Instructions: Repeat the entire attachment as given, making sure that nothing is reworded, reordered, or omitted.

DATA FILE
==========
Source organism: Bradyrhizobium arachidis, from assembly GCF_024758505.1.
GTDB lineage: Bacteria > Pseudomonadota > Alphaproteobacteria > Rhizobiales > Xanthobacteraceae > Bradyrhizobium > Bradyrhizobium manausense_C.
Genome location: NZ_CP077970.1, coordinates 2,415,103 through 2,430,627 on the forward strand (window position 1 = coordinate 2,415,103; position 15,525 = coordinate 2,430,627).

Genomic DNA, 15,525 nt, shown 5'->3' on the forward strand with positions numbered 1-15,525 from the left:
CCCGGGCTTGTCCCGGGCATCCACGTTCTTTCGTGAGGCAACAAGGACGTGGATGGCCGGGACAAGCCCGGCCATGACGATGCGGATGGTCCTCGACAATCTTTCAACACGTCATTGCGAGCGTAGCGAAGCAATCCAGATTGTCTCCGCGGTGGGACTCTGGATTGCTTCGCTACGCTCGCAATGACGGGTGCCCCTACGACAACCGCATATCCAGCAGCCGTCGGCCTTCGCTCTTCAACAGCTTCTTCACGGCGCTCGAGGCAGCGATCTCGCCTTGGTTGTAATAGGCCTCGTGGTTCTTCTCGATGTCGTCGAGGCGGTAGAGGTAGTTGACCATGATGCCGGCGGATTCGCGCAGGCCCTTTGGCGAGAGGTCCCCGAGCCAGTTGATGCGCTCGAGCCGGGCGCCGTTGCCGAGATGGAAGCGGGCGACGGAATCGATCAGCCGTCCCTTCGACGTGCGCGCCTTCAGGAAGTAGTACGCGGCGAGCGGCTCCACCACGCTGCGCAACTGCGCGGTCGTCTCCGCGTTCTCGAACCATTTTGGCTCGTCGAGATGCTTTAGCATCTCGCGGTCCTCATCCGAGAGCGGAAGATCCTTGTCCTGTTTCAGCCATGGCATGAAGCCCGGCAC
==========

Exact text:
Source organism: Bradyrhizobium arachidis, from assembly GCF_024758505.1.
GTDB lineage: Bacteria > Pseudomonadota > Alphaproteobacteria > Rhizobiales > Xanthobacteraceae > Bradyrhizobium > Bradyrhizobium manausense_C.
Genome location: NZ_CP077970.1, coordinates 2,415,103 through 2,430,627 on the forward strand (window position 1 = coordinate 2,415,103; position 15,525 = coordinate 2,430,627).

Genomic DNA, 15,525 nt, shown 5'->3' on the forward strand with positions numbered 1-15,525 from the left:
CCCGGGCTTGTCCCGGGCATCCACGTTCTTTCGTGAGGCAACAAGGACGTGGATGGCCGGGACAAGCCCGGCCATGACGATGCGGATGGTCCTCGACAATCTTTCAACACGTCATTGCGAGCGTAGCGAAGCAATCCAGATTGTCTCCGCGGTGGGACTCTGGATTGCTTCGCTACGCTCGCAATGACGGGTGCCCCTACGACAACCGCATATCCAGCAGCCGTCGGCCTTCGCTCTTCAACAGCTTCTTCACGGCGCTCGAGGCAGCGATCTCGCCTTGGTTGTAATAGGCCTCGTGGTTCTTCTCGATGTCGTCGAGGCGGTAGAGGTAGTTGACCATGATGCCGGCGGATTCGCGCAGGCCCTTTGGCGAGAGGTCCCCGAGCCAGTTGATGCGCTCGAGCCGGGCGCCGTTGCCGAGATGGAAGCGGGCGACGGAATCGATCAGCCGTCCCTTCGACGTGCGCGCCTTCAGGAAGTAGTACGCGGCGAGCGGCTCCACCACGCTGCGCAACTGCGCGGTCGTCTCCGCGTTCTCGAACCATTTTGGCTCGTCGAGATGCTTTAGCATCTCGCGGTCCTCATCCGAGAGCGGAAGATCCTTGTCCTGTTTCAGCCATGGCATGAAGCCCGGCAC